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precarious since 1997 | by maryann johanson

The Women’s Balcony movie review: men, cross women at your peril

The Women's Balcony green light

MaryAnn’s quick take…

A slyly wise, hugely entertaining portrait of an Orthodox Jewish community that loses its joy when a newcomer sows discord. You don’t have to be religious to love it.tweet
I’m “biast” (pro): I’m desperate for stories about women
I’m “biast” (con): nothing
(what is this about? see my critic’s minifesto)

Israeli box-office hit The Women’s Balcony opens with one of the most delightful depictions of a joyful community I’ve ever seentweet onscreen: neighbors wending their way through narrow Jerusalem streets, carrying homemade food to a potluck celebration, all laughing and happy in their party clothes. They are on their way to a bar mitzvah, it turns out, a gathering primarily defined, it seems, by the gentle humor of people ribbing their friends and family, and of the everyday greasing of the wheels that food and ritual provide. The dramedy that springs from there is all about what happens when a newcomer sows discord: their charismatic new rabbi (Avraham Aviv Alush, who recently appeared in The Shack as Jesus) is a lot more conservative than even these Orthodox Jews, and his plans for their synagogue, both the building and the congregation, cause a rift between the men and the women. (The rabbi is a fantastic example of how putting women on a pedestal is an insult, not a compliment.) The ladies in particular do not appreciate the tiny box the rabbi would like to constrain them to — he thinks that even the balcony the women segregate themselves onto, from which to look down on the services that only men may participate in, is too liberal a presence for women in the synagogue! — and so Ora (Sharon Elimelech) leads them in affable revolt. This first feature from TV director Emil Ben-Shimon and screenwriter Shlomit Nehama is a slyly wise and beautifully sketched portrait of a community under strain, and how its strong, close ties allow it to right itself again, one you do not have to be Jewish or even religious to take great pleasure in.tweet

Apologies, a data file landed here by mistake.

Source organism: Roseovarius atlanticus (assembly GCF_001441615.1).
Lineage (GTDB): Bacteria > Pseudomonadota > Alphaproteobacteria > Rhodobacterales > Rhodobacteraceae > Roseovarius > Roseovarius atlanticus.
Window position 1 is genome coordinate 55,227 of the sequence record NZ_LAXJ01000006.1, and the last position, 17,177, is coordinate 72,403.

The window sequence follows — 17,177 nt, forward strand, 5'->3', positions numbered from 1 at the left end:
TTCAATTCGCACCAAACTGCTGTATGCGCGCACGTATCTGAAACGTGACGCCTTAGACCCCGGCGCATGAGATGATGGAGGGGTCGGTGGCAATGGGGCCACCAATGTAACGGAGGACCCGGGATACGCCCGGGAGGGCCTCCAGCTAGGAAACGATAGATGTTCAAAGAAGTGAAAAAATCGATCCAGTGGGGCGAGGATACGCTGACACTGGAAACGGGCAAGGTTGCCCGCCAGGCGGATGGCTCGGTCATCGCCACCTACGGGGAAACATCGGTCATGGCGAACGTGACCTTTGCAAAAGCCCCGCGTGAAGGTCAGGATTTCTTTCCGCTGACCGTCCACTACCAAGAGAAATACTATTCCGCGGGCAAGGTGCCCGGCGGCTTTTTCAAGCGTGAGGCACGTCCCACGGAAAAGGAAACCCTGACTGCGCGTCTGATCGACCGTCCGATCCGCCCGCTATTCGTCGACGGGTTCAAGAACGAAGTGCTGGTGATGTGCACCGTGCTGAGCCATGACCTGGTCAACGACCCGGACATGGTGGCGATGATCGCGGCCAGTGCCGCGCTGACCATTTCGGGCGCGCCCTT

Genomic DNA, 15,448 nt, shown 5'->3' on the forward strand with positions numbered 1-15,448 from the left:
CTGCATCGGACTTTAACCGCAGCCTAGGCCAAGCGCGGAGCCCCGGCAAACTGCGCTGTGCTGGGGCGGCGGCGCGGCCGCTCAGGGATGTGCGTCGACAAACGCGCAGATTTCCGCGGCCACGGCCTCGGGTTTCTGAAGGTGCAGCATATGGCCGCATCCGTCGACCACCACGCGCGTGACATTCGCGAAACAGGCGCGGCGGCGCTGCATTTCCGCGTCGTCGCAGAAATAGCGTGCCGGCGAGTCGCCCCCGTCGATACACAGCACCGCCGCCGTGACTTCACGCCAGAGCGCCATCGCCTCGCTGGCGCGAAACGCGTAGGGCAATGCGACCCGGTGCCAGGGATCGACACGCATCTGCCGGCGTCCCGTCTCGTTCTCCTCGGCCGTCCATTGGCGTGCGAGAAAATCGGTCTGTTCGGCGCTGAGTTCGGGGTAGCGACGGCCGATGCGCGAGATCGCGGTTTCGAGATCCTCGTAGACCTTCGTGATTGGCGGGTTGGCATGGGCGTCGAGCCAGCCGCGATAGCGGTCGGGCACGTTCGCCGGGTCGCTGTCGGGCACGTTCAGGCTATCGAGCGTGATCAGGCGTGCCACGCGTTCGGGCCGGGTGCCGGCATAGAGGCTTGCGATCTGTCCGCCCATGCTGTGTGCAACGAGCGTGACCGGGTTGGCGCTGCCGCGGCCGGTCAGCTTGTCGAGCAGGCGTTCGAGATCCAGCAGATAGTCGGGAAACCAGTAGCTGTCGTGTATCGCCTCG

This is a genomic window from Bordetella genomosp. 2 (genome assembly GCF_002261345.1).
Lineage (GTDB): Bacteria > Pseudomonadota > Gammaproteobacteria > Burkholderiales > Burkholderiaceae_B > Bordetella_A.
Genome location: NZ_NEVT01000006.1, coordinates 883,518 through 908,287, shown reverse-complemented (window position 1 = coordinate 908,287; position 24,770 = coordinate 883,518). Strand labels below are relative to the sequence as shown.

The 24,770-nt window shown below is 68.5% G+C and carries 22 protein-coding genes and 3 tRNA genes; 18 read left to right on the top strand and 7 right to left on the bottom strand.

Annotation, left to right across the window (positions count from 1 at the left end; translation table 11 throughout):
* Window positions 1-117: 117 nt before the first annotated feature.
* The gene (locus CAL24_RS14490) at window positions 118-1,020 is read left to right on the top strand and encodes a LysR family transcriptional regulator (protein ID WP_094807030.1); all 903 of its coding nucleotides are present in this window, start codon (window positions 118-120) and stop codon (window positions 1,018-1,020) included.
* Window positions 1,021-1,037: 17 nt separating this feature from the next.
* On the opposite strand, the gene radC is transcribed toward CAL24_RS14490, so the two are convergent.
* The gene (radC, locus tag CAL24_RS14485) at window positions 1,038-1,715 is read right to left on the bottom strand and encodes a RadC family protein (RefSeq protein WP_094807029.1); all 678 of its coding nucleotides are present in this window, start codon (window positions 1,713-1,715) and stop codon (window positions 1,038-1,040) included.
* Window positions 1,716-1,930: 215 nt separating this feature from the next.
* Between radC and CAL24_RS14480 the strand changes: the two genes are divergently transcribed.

Click here for my ranking of this and 2017’s other releases.



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